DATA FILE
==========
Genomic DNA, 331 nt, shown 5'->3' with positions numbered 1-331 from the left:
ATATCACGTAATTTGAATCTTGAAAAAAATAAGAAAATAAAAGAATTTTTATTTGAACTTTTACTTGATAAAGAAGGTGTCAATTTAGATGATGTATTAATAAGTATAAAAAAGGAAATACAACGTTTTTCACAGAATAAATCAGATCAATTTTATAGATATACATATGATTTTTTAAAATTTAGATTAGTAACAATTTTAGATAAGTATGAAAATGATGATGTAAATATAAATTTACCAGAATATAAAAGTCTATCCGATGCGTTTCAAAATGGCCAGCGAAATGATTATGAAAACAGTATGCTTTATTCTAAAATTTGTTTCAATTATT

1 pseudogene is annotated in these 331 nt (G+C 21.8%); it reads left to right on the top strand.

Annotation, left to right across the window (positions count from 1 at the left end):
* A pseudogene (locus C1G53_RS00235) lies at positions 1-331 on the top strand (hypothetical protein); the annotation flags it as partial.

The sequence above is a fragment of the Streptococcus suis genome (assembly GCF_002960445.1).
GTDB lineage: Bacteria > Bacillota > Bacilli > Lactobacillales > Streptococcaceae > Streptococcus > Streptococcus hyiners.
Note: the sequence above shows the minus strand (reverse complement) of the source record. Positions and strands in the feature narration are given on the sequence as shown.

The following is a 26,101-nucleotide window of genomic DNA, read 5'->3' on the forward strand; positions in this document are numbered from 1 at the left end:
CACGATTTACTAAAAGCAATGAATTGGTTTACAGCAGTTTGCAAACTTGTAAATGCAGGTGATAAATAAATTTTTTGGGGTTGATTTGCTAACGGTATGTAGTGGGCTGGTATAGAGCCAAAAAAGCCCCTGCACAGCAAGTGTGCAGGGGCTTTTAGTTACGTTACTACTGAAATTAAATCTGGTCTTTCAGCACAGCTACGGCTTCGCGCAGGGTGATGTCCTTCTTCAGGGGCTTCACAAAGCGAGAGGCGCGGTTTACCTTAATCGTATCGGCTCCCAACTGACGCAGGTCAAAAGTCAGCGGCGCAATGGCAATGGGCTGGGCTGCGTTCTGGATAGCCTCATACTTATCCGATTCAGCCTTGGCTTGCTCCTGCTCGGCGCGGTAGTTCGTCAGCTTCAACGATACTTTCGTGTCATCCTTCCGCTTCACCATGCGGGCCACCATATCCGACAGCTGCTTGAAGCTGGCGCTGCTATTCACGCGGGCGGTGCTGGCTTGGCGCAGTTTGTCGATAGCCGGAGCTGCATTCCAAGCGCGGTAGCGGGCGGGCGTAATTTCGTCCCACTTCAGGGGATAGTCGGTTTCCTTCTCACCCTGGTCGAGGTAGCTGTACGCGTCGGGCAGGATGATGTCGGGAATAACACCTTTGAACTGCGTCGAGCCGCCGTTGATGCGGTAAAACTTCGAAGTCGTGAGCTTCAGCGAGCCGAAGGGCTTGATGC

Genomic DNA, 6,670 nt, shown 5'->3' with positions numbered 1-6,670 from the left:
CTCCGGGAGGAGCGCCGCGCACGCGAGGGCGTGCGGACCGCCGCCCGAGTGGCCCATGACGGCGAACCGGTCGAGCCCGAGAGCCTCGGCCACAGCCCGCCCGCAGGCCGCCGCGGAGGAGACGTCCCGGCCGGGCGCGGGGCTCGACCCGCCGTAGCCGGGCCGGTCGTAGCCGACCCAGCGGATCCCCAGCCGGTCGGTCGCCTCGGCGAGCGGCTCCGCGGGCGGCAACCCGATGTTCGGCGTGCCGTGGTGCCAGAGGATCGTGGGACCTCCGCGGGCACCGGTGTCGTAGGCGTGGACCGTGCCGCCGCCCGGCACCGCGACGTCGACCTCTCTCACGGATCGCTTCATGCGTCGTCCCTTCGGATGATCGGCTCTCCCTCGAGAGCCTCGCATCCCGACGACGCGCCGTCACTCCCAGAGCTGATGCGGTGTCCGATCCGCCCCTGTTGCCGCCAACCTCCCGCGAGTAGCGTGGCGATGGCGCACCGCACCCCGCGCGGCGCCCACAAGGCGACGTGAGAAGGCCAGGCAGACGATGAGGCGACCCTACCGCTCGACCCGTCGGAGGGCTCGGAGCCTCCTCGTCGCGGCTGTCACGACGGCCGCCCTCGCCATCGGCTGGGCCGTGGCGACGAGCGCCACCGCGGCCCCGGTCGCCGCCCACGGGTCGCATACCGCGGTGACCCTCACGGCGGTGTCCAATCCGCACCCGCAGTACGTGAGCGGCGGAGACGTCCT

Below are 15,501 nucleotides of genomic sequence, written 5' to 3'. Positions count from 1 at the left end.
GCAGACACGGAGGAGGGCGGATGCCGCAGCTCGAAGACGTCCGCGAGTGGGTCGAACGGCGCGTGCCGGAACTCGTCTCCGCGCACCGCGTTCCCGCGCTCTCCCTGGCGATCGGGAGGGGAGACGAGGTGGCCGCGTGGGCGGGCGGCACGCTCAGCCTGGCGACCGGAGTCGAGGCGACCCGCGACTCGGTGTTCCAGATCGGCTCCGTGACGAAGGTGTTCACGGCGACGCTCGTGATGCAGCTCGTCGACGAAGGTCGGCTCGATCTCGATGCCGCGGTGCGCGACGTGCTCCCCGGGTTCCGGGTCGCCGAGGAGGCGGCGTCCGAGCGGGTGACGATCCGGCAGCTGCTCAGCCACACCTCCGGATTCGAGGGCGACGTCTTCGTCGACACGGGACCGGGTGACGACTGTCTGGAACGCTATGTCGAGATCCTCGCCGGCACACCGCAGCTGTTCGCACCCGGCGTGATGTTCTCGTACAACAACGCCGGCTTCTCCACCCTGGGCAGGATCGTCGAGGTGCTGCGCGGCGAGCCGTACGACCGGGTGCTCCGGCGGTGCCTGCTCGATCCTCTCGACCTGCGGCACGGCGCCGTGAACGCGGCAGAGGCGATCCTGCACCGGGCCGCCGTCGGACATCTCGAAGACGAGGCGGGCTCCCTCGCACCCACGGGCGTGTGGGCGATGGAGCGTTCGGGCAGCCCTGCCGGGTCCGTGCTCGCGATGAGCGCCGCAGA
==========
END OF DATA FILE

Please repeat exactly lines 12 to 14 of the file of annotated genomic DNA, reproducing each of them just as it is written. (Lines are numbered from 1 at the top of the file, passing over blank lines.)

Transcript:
CTCCGGGAGGAGCGCCGCGCACGCGAGGGCGTGCGGACCGCCGCCCGAGTGGCCCATGACGGCGAACCGGTCGAGCCCGAGAGCCTCGGCCACAGCCCGCCCGCAGGCCGCCGCGGAGGAGACGTCCCGGCCGGGCGCGGGGCTCGACCCGCCGTAGCCGGGCCGGTCGTAGCCGACCCAGCGGATCCCCAGCCGGTCGGTCGCCTCGGCGAGCGGCTCCGCGGGCGGCAACCCGATGTTCGGCGTGCCGTGGTGCCAGAGGATCGTGGGACCTCCGCGGGCACCGGTGTCGTAGGCGTGGACCGTGCCGCCGCCCGGCACCGCGACGTCGACCTCTCTCACGGATCGCTTCATGCGTCGTCCCTTCGGATGATCGGCTCTCCCTCGAGAGCCTCGCATCCCGACGACGCGCCGTCACTCCCAGAGCTGATGCGGTGTCCGATCCGCCCCTGTTGCCGCCAACCTCCCGCGAGTAGCGTGGCGATGGCGCACCGCACCCCGCGCGGCGCCCACAAGGCGACGTGAGAAGGCCAGGCAGACGATGAGGCGACCCTACCGCTCGACCCGTCGGAGGGCTCGGAGCCTCCTCGTCGCGGCTGTCACGACGGCCGCCCTCGCCATCGGCTGGGCCGTGGCGACGAGCGCCACCGCGGCCCCGGTCGCCGCCCACGGGTCGCATACCGCGGTGACCCTCACGGCGGTGTCCAATCCGCACCCGCAGTACGTGAGCGGCGGAGACGTCCT

Below are 15,501 nucleotides of genomic sequence, written 5' to 3'. Positions count from 1 at the left end.
GCAGACACGGAGGAGGGCGGATGCCGCAGCTCGAAGACGTCCGCGAGTGGGTCGAACGGCGCGTGCCGGAACTCGTCTCCGCGCACCGCGTTCCCGCGCTCTCCCTGGCGATCGGGAGGGGAGACGAGGTGGCCGCGTGGGCGGGCGGCACGCTCAGCCTGGCGACCGGAGTCGAGGCGACCCGCGACTCGGTGTTCCAGATCGGCTCCGTGACGAAGGTGTTCACGGCGACGCTCGTGATGCAGCTCGTCGACGAAGGTCGGCTCGATCTCGATGCCGCGGTGCGCGACGTGCTCCCCGGGTTCCGGGTCGCCGAGGAGGCGGCGTCCGAGCGGGTGACGATCCGGCAGCTGCTCAGCCACACCTCCGGATTCGAGGGCGACGTCTTCGTCGACACGGGACCGGGTGACGACTGTCTGGAACGCTATGTCGAGATCCTCGCCGGCACACCGCAGCTGTTCGCACCCGGCGTGATGTTCTCGTACAACAACGCCGGCTTCTCCACCCTGGGCAGGATCGTCGAGGTGCTGCGCGGCGAGCCGTACGACCGGGTGCTCCGGCGGTGCCTGCTCGATCCTCTCGACCTGCGGCACGGCGCCGTGAACGCGGCAGAGGCGATCCTGCACCGGGCCGCCGTCGGACATCTCGAAGACGAGGCGGGCTCCCTCGCACCCACGGGCGTGTGGGCGATGGAGCGTTCGGGCAGCCCTGCCGGGTCCGTGCTCGCGATGAGCGCCGCAGA